GVSU Board sets tuition, raises aid
Posted on July 20, 2009MUSKEGON, Mich. — Grand Valley State University's Board of Trustees set tuition for the 2009-2010 academic year against a backdrop of a rocky state economy, internal budget cuts of $7.2 million, and eroding state appropriations. The board also voted to dampen the impact of the tuition increase with a boost to student financial aid that will help ensure affordability and access.
Tuition for Michigan resident undergraduates will be $4,315 per semester, an increase of about $200, under the budget adopted at today’s meeting. At the same time, student financial aid will increase by 7 percent more than the hike in tuition. Grand Valley’s tuition remains below the state average for Michigan public universities. A chart comparing the 2009-10 tuition and fees can be viewed here (PDF).
“We at Grand Valley State University understand the financial challenges being faced by our students and their families,” said President Thomas J. Haas. “We have reduced operating costs, avoided new expenditures, and expanded financial aid by creating nearly two dozen new scholarships. We remain committed to the high academic quality, small classes, and personal attention that define the Grand Valley experience.”
Audio Clips from President Thomas J. Haas on tuition.
Grand Valley will disburse more financial aid in 2009 than ever before in its history. At the same time, state government support for public higher education continues to erode. This year, state aid will constitute just 19% of Grand Valley’s total revenue — less state aid per student than any other Michigan public university.
To combat the shrinking funding at the state level, Grand Valley has absorbed $7.2 million in budget reductions since 2008.
At today’s meeting, the Board of Trustees also approved a faculty/staff salary increase of 2.8% but with a third of that increase withheld until April, 2010. It will be paid only if the university achieves budget goals. President Haas will return his salary increase to the university in 2009-10; in addition, he will make a major personal contribution to the university’s Shaping Our Future comprehensive campaign. Likewise, the university’s executive officers will return their salary increases to the university in 2009-10. The President and executive officers have invited faculty and staff to join them in making gifts to programs that support Grand Valley students. All of Michigan’s public universities are expected to award salary increases in 2009-10.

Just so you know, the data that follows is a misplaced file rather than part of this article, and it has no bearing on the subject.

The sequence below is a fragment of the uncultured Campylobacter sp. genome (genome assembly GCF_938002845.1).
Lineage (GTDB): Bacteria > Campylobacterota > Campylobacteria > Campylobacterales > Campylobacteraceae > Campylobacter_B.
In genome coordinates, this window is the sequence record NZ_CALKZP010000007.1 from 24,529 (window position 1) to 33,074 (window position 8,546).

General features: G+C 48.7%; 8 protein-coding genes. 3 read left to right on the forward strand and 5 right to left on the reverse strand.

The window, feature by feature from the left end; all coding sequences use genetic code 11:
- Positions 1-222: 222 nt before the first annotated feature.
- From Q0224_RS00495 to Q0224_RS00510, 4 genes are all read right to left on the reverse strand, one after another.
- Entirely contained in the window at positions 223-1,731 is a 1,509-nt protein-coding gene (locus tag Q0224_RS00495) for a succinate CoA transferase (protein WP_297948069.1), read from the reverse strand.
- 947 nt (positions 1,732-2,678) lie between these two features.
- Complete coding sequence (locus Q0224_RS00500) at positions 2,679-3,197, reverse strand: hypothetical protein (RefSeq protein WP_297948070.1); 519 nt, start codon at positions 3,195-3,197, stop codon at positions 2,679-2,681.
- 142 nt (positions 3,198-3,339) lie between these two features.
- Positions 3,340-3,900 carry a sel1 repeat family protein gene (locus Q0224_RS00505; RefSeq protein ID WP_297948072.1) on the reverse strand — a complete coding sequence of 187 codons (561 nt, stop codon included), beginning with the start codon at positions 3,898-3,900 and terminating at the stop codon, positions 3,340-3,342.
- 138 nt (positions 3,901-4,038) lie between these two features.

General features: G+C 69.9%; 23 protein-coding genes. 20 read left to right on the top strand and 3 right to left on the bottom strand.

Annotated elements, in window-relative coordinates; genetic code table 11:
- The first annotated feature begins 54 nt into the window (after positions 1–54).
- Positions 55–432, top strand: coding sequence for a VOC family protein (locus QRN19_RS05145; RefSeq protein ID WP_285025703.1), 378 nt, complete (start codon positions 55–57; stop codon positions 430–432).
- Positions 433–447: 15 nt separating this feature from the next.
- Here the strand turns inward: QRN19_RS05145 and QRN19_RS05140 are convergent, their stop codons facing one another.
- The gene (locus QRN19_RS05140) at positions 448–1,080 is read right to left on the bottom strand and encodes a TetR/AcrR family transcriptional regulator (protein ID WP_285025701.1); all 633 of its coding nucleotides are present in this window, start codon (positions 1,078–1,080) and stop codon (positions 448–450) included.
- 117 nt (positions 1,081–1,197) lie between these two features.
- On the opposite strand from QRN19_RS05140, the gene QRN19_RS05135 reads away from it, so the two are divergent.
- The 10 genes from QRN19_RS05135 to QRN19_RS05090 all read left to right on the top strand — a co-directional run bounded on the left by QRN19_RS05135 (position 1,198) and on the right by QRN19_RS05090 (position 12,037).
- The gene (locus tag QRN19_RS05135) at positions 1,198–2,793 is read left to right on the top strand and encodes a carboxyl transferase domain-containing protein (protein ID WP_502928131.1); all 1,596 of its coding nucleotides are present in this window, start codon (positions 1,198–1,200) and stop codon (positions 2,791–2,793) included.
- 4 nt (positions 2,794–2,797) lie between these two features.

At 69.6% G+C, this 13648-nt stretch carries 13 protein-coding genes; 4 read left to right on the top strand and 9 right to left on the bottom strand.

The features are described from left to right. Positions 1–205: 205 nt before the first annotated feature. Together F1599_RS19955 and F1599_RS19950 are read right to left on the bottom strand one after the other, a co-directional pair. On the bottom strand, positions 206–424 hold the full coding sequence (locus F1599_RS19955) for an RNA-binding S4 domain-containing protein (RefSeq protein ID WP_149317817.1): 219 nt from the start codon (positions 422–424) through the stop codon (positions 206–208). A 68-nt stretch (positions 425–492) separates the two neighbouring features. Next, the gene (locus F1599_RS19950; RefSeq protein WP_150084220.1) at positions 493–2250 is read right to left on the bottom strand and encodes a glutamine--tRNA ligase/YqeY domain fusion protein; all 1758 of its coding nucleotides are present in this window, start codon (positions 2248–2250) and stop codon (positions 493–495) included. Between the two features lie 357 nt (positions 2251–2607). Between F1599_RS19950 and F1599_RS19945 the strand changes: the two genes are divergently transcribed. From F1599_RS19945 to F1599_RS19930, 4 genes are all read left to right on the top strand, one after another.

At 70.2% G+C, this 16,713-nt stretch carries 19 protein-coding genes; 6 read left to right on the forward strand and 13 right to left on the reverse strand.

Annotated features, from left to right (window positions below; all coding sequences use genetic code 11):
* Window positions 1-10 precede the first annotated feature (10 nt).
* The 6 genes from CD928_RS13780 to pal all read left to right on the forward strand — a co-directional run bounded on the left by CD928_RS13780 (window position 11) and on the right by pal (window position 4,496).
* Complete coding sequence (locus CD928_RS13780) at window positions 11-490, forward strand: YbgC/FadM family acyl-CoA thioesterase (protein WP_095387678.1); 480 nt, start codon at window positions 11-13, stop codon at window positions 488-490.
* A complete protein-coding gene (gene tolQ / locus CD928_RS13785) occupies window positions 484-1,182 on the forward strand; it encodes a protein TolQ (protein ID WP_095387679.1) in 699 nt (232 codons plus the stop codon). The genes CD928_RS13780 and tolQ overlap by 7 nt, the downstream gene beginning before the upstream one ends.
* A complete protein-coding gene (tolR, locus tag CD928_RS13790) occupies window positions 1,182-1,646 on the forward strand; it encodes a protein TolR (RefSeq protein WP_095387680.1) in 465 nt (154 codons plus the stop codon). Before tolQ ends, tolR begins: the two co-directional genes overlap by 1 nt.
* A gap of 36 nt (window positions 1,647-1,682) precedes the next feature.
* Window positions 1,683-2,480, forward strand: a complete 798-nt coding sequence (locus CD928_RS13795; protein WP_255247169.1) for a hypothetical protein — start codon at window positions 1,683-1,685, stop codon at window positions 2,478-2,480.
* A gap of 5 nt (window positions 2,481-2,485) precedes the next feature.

Grand Valley will continue to offer its “Grand Value” tuition discount plan, in which full-time undergraduates pay for 12 credit hours but may take up to 16 hours per semester without additional charge.
“A college education is the best investment in the future that Michigan residents can make,” said Lucille S. Taylor, chair of the Board of Trustees. “Our university is responsive, flexible, and adaptable and remains committed to producing graduates and jobs for Michigan’s knowledge-based economy.”
Taylor noted that Grand Valley has been named one of “America’s 100 Best College Buys” for 13 years in a row — the only Michigan school to receive that recognition. The university is also an important economic engine for west Michigan, creating nearly 10,000 private sector jobs and producing a regional economic impact of more than half a billion dollars.
The Board of Trustees approved the following new degree programs:
• Diagnostic Medical Sonography, in the College of Health Professions. Grand Valley will be only university in Michigan offering DMS as a baccalaureate major and the only university in the US offering pediatric echocardiography to undergraduates
• Radiation Therapy, in the College of Health Professions
• Radiologic and Imaging Sciences, in the College of Health Professions
• Extension of the Master’s of Education degree in the College of Education to include the following specialties: Literacy Studies, Educational Leadership, Higher Education, and Instruction & Curriculum
In other action, the Board authorized the university to:
• Issue charter school operating authorization for the Washington-Parks Academy in Wayne County’s Redford Township. Washington-Parks is expected to enroll students for the 2009-10 school year and open in September, 2009.
At the conclusion of today’s meeting, the Board appointed Trustee Kate Pew Wolters of Cascade to chair the Board, and selected Noreen K. Myers of Lowell as vice chair. Board leadership terms run for one year. Wolters is head of the Richard and Kate Wolters Foundation; Myers, an attorney in private practice, is an alumna of the university.